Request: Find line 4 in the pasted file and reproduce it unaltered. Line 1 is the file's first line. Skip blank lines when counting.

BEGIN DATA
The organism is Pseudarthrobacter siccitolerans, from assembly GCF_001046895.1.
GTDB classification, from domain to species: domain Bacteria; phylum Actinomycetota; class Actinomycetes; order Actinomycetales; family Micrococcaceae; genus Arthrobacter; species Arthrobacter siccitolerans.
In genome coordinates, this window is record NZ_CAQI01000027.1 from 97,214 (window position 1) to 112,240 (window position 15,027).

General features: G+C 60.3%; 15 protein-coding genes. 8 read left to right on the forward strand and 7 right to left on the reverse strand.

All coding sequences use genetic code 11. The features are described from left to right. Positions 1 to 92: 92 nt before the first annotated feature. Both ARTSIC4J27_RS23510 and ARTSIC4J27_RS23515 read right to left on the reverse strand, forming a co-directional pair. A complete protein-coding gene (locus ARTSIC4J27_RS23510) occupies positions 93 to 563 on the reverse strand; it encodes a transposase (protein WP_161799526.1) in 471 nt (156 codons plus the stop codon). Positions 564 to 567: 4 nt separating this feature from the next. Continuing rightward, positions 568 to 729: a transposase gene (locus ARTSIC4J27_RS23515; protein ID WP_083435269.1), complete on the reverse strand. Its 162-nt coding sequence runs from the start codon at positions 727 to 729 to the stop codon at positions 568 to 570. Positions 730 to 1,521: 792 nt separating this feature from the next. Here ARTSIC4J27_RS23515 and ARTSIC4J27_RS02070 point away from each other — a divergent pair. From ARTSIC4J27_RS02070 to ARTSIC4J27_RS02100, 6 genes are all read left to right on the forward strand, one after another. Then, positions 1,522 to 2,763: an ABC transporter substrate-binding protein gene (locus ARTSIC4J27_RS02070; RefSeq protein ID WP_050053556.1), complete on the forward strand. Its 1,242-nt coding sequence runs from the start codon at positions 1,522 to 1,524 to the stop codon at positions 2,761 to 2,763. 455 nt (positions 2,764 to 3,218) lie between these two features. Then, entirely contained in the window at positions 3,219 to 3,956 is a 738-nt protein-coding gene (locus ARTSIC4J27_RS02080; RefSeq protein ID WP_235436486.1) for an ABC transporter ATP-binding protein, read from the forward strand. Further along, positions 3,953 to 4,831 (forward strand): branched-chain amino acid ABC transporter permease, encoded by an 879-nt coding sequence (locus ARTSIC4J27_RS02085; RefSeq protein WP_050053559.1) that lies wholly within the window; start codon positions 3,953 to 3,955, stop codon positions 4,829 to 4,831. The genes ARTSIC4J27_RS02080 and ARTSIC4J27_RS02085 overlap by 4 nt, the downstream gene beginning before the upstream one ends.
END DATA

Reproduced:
General features: G+C 60.3%; 15 protein-coding genes. 8 read left to right on the forward strand and 7 right to left on the reverse strand.